Quirks & Quarks

Tracking the spread of viruses in live animal markets by building one in a lab

These 'artificial ecosystem' experiments could help develop strategies to mitigate the spread of potentially dangerous viruses

Lessons from an artificial ecosystem could help find ways to control the spread of dangerous viruses

A security guard stands outside the Huanan Seafood Wholesale Market On January 24, 2020 where the coronavirus was detected in Wuhan. (Hector Retamal / AFP via Getty Images)
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If the source of the COVID-19 viral epidemic is a live animal market, as many public health experts suspect, then experiments at Colorado State University could help explain how it emerged.

Researchers there have duplicated similar conditions to an animal market in their carefully isolated biosafety lab so as to investigate how dangerous viruses can spread.

Dr. Dick Bowen, an infectious disease researcher and veterinarian who's spent a lot of time in Southeast Asia, leads the work. Seeing live animal markets in places like Indonesia inspired him to try a new strategy for studying potential pandemic-causing viruses.

"My interest has evolved into one of trying to look at what's actually happening in the real world instead of studying transmission in a sterile caging system," said Bowen in conversation with Quirks & Quarks host Bob McDonald. 

Chinese scientists traced the potential source of the COVID-19 coronavirus to Wuhan's Huanan Seafood Wholesale Market where 27 of the initial 41 patients admitted to the hospital had visited.

According to the World Health Organization, the market sold other live and dead animals, including reptiles and bats, along with seafood. 

Scientists found genetic similarities between the COVID-19 virus that to date has infected nearly 80-thousand people in more than two dozen countries and varieties of coronavirus in bats. This has led them to suspect it likely originated in bats before possibly infecting other live animals, and then, ultimately, humans.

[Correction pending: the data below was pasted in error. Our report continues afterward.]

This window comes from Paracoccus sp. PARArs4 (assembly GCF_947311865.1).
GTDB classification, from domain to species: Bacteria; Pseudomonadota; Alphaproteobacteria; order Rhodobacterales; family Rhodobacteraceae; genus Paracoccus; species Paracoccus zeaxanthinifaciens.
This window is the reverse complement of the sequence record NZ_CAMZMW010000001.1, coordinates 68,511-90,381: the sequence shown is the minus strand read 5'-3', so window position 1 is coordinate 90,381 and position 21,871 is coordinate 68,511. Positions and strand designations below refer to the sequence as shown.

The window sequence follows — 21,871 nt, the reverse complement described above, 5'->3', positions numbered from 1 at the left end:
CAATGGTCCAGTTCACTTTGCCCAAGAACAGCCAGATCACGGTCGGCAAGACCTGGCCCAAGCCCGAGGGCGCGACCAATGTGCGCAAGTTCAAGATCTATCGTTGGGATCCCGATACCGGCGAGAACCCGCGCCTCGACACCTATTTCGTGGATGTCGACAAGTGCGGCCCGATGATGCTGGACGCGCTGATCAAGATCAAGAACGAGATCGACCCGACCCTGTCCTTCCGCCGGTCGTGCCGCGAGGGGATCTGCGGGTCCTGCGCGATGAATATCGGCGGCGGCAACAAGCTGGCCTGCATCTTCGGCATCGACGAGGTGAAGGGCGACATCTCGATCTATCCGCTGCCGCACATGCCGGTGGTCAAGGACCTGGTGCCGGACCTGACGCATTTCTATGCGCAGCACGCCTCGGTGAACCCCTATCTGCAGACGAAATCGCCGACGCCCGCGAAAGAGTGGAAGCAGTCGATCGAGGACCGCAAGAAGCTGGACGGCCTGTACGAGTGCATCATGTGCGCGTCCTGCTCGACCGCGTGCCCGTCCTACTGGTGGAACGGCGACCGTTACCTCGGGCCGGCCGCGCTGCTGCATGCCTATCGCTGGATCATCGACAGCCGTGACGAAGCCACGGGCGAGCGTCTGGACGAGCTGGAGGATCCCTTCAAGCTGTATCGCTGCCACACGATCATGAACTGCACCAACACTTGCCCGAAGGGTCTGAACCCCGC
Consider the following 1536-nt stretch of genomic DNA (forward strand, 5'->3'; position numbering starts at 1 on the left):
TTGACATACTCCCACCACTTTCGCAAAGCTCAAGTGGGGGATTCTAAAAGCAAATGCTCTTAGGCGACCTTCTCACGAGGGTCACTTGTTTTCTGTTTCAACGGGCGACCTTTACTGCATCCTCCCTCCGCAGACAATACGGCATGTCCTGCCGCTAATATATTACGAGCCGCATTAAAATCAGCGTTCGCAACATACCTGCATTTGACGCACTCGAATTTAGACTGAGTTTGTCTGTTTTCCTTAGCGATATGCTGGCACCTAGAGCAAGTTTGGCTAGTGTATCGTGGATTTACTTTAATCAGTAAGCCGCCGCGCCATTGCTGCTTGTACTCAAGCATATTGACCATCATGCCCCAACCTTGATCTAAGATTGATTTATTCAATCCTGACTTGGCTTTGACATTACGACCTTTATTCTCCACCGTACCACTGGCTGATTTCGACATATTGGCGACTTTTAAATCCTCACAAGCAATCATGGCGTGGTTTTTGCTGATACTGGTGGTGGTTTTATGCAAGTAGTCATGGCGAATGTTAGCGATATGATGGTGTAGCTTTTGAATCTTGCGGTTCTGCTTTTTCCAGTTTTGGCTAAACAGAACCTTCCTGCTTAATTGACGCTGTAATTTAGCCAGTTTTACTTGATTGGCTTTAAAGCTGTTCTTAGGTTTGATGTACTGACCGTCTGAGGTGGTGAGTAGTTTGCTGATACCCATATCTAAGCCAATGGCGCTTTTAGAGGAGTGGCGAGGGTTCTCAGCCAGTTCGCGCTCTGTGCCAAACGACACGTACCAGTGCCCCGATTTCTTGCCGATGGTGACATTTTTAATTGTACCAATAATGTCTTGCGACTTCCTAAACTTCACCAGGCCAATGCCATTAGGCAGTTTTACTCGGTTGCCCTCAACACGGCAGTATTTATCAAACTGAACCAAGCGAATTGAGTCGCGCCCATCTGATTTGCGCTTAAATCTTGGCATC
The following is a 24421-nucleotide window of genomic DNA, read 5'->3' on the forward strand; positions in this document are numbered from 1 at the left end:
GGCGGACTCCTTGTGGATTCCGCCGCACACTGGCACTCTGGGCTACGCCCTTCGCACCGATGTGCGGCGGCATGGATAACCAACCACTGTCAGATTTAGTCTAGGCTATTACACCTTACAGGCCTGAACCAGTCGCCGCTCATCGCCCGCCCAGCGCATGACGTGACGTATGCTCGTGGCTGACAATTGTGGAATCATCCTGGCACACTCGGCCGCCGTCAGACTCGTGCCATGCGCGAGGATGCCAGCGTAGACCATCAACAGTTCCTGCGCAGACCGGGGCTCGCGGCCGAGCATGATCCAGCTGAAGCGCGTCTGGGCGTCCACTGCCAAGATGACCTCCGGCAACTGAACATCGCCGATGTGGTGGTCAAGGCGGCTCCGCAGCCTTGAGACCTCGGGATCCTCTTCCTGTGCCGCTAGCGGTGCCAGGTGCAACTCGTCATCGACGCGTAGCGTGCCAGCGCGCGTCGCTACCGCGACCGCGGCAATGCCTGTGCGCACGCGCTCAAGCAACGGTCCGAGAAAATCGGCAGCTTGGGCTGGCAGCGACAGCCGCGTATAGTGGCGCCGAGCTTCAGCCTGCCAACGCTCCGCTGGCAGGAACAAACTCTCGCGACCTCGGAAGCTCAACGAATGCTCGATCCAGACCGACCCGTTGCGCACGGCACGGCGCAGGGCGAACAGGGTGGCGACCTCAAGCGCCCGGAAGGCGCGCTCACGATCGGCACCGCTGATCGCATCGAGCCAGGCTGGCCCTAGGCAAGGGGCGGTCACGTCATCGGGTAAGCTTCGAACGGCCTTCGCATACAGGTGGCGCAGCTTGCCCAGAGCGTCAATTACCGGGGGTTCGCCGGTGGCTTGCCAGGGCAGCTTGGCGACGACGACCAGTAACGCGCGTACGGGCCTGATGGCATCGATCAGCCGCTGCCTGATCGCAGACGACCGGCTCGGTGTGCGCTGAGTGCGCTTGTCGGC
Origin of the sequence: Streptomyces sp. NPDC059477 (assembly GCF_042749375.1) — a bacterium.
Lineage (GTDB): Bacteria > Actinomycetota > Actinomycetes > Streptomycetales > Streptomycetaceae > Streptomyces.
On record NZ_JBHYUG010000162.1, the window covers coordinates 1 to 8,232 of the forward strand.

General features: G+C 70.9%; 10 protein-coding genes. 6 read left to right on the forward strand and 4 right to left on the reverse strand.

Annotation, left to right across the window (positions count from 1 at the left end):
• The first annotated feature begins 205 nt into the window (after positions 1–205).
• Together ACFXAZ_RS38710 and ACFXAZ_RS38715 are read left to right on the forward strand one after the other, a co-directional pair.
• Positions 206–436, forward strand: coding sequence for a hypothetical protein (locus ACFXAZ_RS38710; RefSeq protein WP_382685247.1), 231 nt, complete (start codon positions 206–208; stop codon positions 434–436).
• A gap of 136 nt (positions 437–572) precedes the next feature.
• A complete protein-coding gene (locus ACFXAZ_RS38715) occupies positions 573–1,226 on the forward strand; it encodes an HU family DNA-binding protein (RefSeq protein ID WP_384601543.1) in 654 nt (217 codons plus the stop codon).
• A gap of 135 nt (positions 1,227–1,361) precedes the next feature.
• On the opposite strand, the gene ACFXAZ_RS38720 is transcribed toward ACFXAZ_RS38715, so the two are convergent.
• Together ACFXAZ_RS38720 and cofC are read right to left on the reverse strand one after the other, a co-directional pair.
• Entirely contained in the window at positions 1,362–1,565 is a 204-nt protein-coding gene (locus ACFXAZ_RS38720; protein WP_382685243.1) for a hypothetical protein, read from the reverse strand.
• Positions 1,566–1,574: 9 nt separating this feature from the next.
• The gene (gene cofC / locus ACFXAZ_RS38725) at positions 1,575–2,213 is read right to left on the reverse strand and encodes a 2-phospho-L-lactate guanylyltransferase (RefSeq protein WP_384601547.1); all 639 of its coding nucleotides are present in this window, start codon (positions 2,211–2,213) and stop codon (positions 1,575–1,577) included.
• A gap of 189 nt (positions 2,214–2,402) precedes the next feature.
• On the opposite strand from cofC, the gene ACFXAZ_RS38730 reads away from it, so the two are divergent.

In most of these markets, there are no disinfection protocols between batches of animals.- Dr. Dick Bowen, Colorado State University

Three ways viruses can jump from one species to another 

The first mixed animal artificial ecosystem Bowen set up in his lab was meant to replicate barnyards. He wanted to look at the conditions under which animals would be housed before they went to to wild animal markets where they're eventually sold. In a series of experiments, he and his group observed how avian influenza moved around.

"All that work is done in what we call a 'biosafety level 3 laboratory,' where all the output air is filtered and all the effluent from one room goes through a kill tank and then the personnel involved wear appropriate personal protective equipment," said Bowen. 

In this controlled laboratory setting, Bowen and his colleagues brought ducks, chickens, rats, blackbirds and pigeons with a small children's swimming pool as their water source. They then introduced ducks they'd recently infected with avian influenza. To monitor how the virus spread, they would swab samples from the animals or test for antibodies.

"We actually evaluated two different [avian influenza] viruses and interestingly, one of them transmitted from ducks to other ducks and chickens, but not to the other birds or to the rats. But the other virus, which has actually become a bit of a problem, again in China recently, transmitted to all of the species."